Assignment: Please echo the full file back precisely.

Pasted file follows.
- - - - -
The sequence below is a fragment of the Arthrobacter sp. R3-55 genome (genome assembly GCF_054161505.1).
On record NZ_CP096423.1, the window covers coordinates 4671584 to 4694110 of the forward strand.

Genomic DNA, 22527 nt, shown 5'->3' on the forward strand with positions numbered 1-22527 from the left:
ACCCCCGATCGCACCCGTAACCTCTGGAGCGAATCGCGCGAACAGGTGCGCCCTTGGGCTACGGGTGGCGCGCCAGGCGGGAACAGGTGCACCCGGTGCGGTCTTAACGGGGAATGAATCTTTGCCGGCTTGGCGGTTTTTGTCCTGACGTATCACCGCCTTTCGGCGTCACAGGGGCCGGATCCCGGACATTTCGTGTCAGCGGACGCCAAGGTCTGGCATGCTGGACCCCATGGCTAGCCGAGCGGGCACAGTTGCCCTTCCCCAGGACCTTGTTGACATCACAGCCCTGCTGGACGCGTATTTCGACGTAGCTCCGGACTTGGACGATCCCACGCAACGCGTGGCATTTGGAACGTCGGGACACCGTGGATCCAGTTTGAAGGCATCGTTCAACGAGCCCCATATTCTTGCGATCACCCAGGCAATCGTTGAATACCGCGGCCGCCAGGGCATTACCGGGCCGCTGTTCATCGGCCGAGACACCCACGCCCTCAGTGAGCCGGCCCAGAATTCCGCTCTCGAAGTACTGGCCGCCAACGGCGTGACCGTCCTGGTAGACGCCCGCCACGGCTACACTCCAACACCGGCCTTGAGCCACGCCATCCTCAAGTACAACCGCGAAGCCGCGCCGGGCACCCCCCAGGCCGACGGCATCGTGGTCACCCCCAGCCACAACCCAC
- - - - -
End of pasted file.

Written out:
The sequence below is a fragment of the Arthrobacter sp. R3-55 genome (genome assembly GCF_054161505.1).
On record NZ_CP096423.1, the window covers coordinates 4671584 to 4694110 of the forward strand.

Genomic DNA, 22527 nt, shown 5'->3' on the forward strand with positions numbered 1-22527 from the left:
ACCCCCGATCGCACCCGTAACCTCTGGAGCGAATCGCGCGAACAGGTGCGCCCTTGGGCTACGGGTGGCGCGCCAGGCGGGAACAGGTGCACCCGGTGCGGTCTTAACGGGGAATGAATCTTTGCCGGCTTGGCGGTTTTTGTCCTGACGTATCACCGCCTTTCGGCGTCACAGGGGCCGGATCCCGGACATTTCGTGTCAGCGGACGCCAAGGTCTGGCATGCTGGACCCCATGGCTAGCCGAGCGGGCACAGTTGCCCTTCCCCAGGACCTTGTTGACATCACAGCCCTGCTGGACGCGTATTTCGACGTAGCTCCGGACTTGGACGATCCCACGCAACGCGTGGCATTTGGAACGTCGGGACACCGTGGATCCAGTTTGAAGGCATCGTTCAACGAGCCCCATATTCTTGCGATCACCCAGGCAATCGTTGAATACCGCGGCCGCCAGGGCATTACCGGGCCGCTGTTCATCGGCCGAGACACCCACGCCCTCAGTGAGCCGGCCCAGAATTCCGCTCTCGAAGTACTGGCCGCCAACGGCGTGACCGTCCTGGTAGACGCCCGCCACGGCTACACTCCAACACCGGCCTTGAGCCACGCCATCCTCAAGTACAACCGCGAAGCCGCGCCGGGCACCCCCCAGGCCGACGGCATCGTGGTCACCCCCAGCCACAACCCAC